by Staff Sgt. Sara Keller
86th Airlift Wing Public Affairs
3/18/2014 - RAMSTEIN AIR BASE, Germany -- For
her first stop during her first overseas trip as the Secretary of the
Air Force, Deborah Lee James toured Ramstein Air Base, Germany, and
spoke with U.S. Air Forces in Europe and Air Forces Africa Airmen March
The purpose of the trip for the 23rd Secretary of the U.S. Air Force was
to give her a chance to learn more about USAFE-AFAFRICA's role in the
region, meet Airmen in their work stations and better understand
Ramstein's many mission capabilities though face-to-face interactions.
Her visit consisted of a command mission brief, one-on-one discussions
during lunch with Airmen, facility tours, a meeting with Ramstein Sexual
Assault Response Coordinators, C-17 and C-130 aeromedical evacuation
static displays, and finished up with an Airmen's call open to all
During the Airmen's call, James spoke about her top three priorities,
challenges the Air Force is facing and the way ahead for the force.
She explained her three priorities were taking care of people, balancing
today's readiness with tomorrow's modernization, and making every
"To me, taking care of people means we need to continue to recruit the
right people. We need to retain the right people, and shape the force by
having the right people in the right ranks and specialties," said
James. "We also need to be able to grow and train leaders while
encouraging diversity of thought."
James also explained by invigorating the discussion of the Air Force
core values, Airmen can ensure they are taking care of each other by
having dignity and respect for all.
Explaining her second and third priority, she said since the period of
sequestration, things encompassing our readiness, like flying hours and
TDYs for professional development, have slipped.
"Readiness needs to be brought back up to a more reasonable level, but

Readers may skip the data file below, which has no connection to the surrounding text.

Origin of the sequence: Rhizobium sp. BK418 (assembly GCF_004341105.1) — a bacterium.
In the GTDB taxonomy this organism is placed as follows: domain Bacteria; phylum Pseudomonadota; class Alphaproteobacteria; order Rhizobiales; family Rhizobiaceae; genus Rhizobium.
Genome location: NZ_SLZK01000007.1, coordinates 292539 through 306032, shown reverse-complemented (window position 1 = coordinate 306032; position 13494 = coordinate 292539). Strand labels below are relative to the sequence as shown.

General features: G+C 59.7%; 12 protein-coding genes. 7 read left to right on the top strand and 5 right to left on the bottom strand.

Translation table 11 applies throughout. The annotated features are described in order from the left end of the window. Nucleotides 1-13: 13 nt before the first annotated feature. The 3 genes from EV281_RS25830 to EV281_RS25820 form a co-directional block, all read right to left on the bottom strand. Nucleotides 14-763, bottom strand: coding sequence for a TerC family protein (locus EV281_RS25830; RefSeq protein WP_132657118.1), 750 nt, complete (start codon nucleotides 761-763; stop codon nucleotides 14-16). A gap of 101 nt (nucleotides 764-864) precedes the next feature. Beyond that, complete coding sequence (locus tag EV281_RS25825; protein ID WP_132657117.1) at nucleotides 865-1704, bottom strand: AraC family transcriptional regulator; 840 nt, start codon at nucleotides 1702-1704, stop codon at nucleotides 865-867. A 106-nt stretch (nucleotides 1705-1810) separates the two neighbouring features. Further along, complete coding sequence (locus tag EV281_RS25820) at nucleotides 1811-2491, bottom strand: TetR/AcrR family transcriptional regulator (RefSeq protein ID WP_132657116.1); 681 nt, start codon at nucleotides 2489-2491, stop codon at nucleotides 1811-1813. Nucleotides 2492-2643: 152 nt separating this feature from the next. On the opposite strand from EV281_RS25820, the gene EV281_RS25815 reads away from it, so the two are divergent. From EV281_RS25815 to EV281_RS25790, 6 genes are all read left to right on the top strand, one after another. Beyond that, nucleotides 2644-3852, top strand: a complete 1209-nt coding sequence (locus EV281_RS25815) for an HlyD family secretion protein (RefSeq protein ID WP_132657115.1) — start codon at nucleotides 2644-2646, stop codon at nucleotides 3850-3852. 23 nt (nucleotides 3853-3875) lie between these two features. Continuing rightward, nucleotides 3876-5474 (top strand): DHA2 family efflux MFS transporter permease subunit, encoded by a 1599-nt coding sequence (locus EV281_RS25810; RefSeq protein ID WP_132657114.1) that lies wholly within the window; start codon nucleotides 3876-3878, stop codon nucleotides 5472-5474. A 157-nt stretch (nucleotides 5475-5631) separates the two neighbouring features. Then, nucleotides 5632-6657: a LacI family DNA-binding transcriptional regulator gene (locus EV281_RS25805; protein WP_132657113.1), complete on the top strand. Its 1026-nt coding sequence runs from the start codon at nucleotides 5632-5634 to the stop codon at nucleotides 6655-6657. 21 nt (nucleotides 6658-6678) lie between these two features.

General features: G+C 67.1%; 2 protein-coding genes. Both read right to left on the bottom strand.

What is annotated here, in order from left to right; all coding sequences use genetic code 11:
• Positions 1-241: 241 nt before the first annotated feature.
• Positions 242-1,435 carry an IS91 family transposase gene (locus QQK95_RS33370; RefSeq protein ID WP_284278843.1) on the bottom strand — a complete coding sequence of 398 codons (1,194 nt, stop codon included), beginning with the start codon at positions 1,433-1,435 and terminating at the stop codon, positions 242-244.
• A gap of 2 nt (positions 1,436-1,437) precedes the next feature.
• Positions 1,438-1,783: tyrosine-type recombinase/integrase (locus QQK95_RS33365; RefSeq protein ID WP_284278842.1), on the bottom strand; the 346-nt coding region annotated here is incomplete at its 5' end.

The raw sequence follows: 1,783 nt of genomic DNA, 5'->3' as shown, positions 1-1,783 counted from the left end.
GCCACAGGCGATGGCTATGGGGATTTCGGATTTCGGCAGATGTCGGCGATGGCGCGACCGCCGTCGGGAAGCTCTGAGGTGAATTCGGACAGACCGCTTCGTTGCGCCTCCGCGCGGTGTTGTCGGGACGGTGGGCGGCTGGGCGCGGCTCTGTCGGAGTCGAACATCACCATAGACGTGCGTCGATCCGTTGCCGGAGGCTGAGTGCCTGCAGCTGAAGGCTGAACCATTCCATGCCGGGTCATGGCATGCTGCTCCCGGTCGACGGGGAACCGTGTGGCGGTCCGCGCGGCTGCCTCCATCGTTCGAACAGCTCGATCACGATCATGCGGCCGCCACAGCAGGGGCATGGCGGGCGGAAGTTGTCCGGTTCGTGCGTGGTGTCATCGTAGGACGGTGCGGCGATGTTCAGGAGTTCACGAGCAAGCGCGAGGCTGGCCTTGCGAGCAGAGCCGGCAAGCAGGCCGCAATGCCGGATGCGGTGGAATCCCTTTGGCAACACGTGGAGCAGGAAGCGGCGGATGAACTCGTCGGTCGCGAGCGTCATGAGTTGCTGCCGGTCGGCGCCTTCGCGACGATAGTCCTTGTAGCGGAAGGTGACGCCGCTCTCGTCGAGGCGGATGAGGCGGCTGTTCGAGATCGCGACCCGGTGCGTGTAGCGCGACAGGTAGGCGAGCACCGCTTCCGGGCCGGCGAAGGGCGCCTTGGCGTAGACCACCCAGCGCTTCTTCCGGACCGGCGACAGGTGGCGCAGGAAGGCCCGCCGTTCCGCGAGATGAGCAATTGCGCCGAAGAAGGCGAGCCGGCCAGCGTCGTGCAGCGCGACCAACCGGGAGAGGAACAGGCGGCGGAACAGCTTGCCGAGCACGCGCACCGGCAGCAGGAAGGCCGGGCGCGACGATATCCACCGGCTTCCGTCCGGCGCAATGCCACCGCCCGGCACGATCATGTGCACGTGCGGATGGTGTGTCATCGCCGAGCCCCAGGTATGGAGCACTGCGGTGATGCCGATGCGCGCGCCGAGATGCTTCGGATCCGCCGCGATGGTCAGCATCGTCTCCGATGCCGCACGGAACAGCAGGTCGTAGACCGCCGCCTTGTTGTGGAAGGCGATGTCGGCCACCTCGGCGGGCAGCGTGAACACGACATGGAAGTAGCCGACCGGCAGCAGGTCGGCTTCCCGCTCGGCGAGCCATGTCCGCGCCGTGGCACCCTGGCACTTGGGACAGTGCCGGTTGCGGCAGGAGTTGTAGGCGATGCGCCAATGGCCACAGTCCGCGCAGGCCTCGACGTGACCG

we still need to ensure we are adding value to every tax dollar," she
Some of the challenges James discussed included the continuous budget
constraints and the delicate, yet complex solutions Airmen will be faced
with throughout the next few years.
In order to sustain readiness and build technological superiority, James
explained the Air force is reducing manpower and force structure,
retiring outdated aircraft, such as the A-10 Thunderbolt II, the U-2
Dragon Lady, and the M-Q1 Predator, as well as slowing the growth of
"We need to invest the money we save from these reductions and use it
for near-term readiness," she explained. "We will be using these savings
to invest in flying hours, training and modernization platforms like
the [long range strike] bomber and space programs.
"We will also be force shaping to create a smaller Air Force," James
continued. "We hope to have as many people as possible separate
voluntary, but we will be involuntary separating Airmen if needed. We
project there will be two boards throughout the next 15 months or so.
And if someone goes through the first board, they will not have to go
through a second time."
The last subject James elaborated on was the reduction of compensation.
"The proposal going forward in fiscal year '15 will slow the growth in
military compensation," she said. "Instead of a two percent pay raise,
there will be a one percent. So the pay still goes up, just not as
The secretary also asked Airmen ensure they are constantly reviewing and
updating their records, communicating with their supervisors and
seeking information from their leaders as things continue to change.
Airmen should also be prepared for their future, wherever it may take
Secretary James has 30 years of senior homeland and national security
experience in the federal government and the private sector. Prior to
her current position, she served as president of Science Applications
International Corporation's Technical and Engineering Sector, where she
was responsible for 8,700 employees and more than $2 billion in revenue.